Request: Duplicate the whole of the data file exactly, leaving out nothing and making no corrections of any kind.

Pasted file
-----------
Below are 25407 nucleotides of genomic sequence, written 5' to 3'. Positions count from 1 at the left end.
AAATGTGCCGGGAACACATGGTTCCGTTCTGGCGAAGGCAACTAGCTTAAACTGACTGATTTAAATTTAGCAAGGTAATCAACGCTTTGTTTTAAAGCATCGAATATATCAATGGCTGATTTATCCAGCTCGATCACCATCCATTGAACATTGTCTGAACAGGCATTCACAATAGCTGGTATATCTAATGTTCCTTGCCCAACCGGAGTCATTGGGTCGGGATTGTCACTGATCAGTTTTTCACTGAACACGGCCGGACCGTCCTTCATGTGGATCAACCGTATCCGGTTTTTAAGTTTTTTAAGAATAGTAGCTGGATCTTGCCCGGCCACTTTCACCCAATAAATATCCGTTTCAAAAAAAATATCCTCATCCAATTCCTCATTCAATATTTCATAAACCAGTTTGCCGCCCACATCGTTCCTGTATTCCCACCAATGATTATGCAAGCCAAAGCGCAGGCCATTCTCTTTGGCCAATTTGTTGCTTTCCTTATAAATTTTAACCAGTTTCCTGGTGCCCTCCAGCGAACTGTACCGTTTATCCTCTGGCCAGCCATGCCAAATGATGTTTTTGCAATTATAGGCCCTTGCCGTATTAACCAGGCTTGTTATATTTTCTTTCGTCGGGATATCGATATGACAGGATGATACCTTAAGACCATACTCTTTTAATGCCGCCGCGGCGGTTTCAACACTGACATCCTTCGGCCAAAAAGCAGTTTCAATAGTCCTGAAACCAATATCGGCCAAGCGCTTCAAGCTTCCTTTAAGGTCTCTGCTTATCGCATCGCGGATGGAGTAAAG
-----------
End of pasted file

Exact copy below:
Below are 25407 nucleotides of genomic sequence, written 5' to 3'. Positions count from 1 at the left end.
AAATGTGCCGGGAACACATGGTTCCGTTCTGGCGAAGGCAACTAGCTTAAACTGACTGATTTAAATTTAGCAAGGTAATCAACGCTTTGTTTTAAAGCATCGAATATATCAATGGCTGATTTATCCAGCTCGATCACCATCCATTGAACATTGTCTGAACAGGCATTCACAATAGCTGGTATATCTAATGTTCCTTGCCCAACCGGAGTCATTGGGTCGGGATTGTCACTGATCAGTTTTTCACTGAACACGGCCGGACCGTCCTTCATGTGGATCAACCGTATCCGGTTTTTAAGTTTTTTAAGAATAGTAGCTGGATCTTGCCCGGCCACTTTCACCCAATAAATATCCGTTTCAAAAAAAATATCCTCATCCAATTCCTCATTCAATATTTCATAAACCAGTTTGCCGCCCACATCGTTCCTGTATTCCCACCAATGATTATGCAAGCCAAAGCGCAGGCCATTCTCTTTGGCCAATTTGTTGCTTTCCTTATAAATTTTAACCAGTTTCCTGGTGCCCTCCAGCGAACTGTACCGTTTATCCTCTGGCCAGCCATGCCAAATGATGTTTTTGCAATTATAGGCCCTTGCCGTATTAACCAGGCTTGTTATATTTTCTTTCGTCGGGATATCGATATGACAGGATGATACCTTAAGACCATACTCTTTTAATGCCGCCGCGGCGGTTTCAACACTGACATCCTTCGGCCAAAAAGCAGTTTCAATAGTCCTGAAACCAATATCGGCCAAGCGCTTCAAGCTTCCTTTAAGGTCTCTGCTTATCGCATCGCGGATGGAGTAAAG